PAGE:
Cigarette smoke is a risk factor for severity and treatment outcome in patients with culture-positive tuberculosis
Received 23 April 2015
Accepted for publication 15 July 2015
Published 6 October 2015 Volume 2015:11 Pages 1539—1544
Checked for plagiarism Yes
Review by Single anonymous peer review
Peer reviewer comments 2
Editor who approved publication: Professor Garry Walsh
Hsiao-Chi Chuang,1,2,* Chien-Ling Su,1,2,* Hui-Chiao Liu,2 Po-Hao Feng,1,3 Kang-Yun Lee,1,3 Kai-Jen Chuang,4,5 Chun-Nin Lee,1,2 Mauo-Ying Bien2,6
1Division of Pulmonary Medicine, Department of Internal Medicine, Shuang Ho Hospital, Taipei Medical University, New Taipei, 2School of Respiratory Therapy, 3Department of Internal Medicine, 4Department of Public Health, School of Medicine, College of Medicine, 5School of Public Health, College of Public Health and Nutrition, 6Division of Pulmonary Medicine, Department of Internal Medicine, Taipei Medical University Hospital, Taipei, Taiwan
*These authors contributed equally to this work
Objective: Smoking has been associated with tuberculosis (TB); however, the effects of smoking on the effectiveness of TB treatment remain unclear.
Materials and methods: Data were retrieved from case notes and interviews of subjects registered in the TB-reporting system from 2010 to 2012. Study cases were defined as subjects with TB-positive sputum cultures, whereas the controls were defined as subjects with non-TB-related pulmonary diseases. Statistical analyses included logistic regression and multivariate Cox proportional hazard regression models.
Results: A total of 245 cases with cultures positive for TB and 114 controls with non-TB-related pulmonary diseases and negative sputum cultures were recruited. Current smokers had the highest failure rate (33%) for TB treatment, and they had the most severe pulmonary lesions based on chest X-ray grading. Current smokers had a 1.36-fold (95% confidence interval 1.03–2.36, P<0.05) higher odds ratio for cultures positive for TB compared with nonsmokers. In subjects with TB-positive cultures, current smoking was associated with an increase in treatment days required for cultures to convert from positive to negative (hazard ratio 1.12, 95% confidence interval 1.03–1.39; P<0.05).
Conclusion: Longer periods of treatment may be required for TB patients who are current smokers.
Keywords: Mycobacterium tuberculosis, cigarette, immunity, chest X-ray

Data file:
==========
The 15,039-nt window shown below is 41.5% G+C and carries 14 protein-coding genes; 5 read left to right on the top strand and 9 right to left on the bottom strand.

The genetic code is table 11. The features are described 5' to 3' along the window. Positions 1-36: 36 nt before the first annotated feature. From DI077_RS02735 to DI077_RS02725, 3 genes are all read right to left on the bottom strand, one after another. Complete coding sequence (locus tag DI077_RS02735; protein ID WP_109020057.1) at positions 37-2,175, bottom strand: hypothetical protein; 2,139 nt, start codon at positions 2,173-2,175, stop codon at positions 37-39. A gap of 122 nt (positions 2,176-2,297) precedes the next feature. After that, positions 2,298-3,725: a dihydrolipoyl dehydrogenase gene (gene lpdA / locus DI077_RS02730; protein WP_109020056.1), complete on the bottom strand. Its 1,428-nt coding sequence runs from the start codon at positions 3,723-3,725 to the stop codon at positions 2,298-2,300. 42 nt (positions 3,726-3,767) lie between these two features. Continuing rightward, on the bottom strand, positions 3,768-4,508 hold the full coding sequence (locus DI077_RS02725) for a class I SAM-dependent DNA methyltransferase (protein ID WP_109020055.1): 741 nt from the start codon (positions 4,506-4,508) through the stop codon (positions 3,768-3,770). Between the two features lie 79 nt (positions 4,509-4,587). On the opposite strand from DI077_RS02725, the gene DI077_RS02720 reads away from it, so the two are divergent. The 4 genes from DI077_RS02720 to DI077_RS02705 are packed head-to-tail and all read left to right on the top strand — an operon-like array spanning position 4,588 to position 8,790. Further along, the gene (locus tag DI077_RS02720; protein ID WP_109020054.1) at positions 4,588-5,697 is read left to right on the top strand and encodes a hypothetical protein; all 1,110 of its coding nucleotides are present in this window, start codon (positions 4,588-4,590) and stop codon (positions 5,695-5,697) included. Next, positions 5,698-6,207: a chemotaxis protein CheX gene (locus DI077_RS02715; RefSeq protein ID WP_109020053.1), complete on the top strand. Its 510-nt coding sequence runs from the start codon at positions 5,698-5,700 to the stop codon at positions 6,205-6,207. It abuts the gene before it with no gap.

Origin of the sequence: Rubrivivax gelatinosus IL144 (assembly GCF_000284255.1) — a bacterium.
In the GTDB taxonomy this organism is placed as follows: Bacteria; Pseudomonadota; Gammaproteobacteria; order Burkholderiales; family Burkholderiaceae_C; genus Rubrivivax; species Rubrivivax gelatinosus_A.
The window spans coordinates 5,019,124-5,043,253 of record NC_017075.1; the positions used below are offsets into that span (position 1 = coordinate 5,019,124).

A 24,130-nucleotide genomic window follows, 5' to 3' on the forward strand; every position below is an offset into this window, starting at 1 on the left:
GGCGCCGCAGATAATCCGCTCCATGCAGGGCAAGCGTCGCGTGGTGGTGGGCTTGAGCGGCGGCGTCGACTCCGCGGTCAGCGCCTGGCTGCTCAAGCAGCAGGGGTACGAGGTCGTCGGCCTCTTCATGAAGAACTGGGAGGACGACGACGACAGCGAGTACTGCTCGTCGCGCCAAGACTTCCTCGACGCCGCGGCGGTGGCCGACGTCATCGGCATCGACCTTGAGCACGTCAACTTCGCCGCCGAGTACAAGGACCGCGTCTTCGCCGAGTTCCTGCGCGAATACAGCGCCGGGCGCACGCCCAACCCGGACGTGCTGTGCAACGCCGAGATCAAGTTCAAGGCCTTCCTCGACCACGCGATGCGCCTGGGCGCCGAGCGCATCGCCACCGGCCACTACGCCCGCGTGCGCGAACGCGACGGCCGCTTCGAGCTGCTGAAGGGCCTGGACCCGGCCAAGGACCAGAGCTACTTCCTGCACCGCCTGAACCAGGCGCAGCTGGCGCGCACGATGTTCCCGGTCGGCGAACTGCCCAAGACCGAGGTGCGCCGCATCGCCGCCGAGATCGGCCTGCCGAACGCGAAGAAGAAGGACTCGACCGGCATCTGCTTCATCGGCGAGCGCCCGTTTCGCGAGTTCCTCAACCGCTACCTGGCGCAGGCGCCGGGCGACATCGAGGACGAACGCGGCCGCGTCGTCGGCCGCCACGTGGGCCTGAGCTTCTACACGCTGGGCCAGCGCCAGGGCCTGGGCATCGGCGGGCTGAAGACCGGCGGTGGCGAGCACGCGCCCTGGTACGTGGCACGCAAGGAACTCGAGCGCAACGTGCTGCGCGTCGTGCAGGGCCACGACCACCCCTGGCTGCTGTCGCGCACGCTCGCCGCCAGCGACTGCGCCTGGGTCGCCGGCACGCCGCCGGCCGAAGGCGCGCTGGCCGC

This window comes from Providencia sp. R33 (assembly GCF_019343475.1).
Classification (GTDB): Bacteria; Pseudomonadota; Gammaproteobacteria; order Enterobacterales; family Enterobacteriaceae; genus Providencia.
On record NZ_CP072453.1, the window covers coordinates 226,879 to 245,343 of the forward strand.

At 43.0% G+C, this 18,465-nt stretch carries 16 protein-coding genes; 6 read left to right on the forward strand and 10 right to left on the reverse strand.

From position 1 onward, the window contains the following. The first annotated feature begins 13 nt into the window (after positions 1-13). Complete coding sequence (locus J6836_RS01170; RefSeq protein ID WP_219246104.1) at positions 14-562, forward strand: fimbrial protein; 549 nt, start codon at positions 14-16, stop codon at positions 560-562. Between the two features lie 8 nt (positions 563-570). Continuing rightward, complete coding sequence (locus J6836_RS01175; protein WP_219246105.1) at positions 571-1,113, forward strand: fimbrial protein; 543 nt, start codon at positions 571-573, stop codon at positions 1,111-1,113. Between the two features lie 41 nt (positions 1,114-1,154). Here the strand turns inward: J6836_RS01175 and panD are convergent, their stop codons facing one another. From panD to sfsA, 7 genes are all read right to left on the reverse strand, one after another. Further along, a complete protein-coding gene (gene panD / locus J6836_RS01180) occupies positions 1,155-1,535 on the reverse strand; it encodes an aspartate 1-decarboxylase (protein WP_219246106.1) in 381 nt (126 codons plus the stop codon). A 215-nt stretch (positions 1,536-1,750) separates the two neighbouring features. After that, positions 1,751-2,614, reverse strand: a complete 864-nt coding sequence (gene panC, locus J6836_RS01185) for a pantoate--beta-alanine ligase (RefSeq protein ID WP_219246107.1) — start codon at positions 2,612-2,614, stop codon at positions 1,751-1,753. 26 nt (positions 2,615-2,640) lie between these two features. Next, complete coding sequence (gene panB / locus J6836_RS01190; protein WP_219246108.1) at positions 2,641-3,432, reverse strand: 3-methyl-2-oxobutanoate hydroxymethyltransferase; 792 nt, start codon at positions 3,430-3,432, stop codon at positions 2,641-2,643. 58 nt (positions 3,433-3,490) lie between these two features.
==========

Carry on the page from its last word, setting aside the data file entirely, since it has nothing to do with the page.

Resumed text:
Tuberculosis (TB) is a communicable disease, widespread throughout the world. The World Health Organization (WHO) estimated that there were 8.6 million TB cases, 1.3 million TB deaths, and an estimated 450,000 people who had developed multidrug-resistant TB in 2013.1 With regard to treatment outcomes, the WHO reported that the success rate of treating TB was 87% among all new TB cases in 2011. In Taiwan, TB has accounted for the highest incidence and mortality rate among all communicable diseases for many years. In 2012, for example, there were 12,338 TB cases and 626 TB-related deaths in Taiwan. Although the annual case numbers and incidence rate of TB in Taiwan have been decreasing, the success rate of treating TB is still below the world average reported by the WHO.1
The numbers of smokers have been continuously increasing in both developing and developed countries during the past several decades, and smoking has been associated with numerous diseases. For example, increasing evidence shows an association between smoking and TB. The correlation suggests that smoking is an important risk factor for the development of TB. Additionally, the risk of mortality from TB is higher in smokers. The possible mechanisms underlying these effects on TB infection in response to cigarette smoke include 1) dysfunctional mucociliary clearance, 2) decreased alveolar macrophage activity, 3) immunosuppression of the pulmonary lymphocytes, 4) inactive natural killer cells, and 5) dysfunctional pulmonary dendritic cells. Previous studies have shown that the severity of pulmonary lesions in TB2,3 and the TB-recurrence rate2 are related to smoking. Therefore, smoking cessation represents an important factor in controlling TB epidemics.4 The objective of the present study was to investigate possible differences between TB-culture conversion (≥180 days) in current smokers compared to nonsmokers and former smokers.
Materials and methods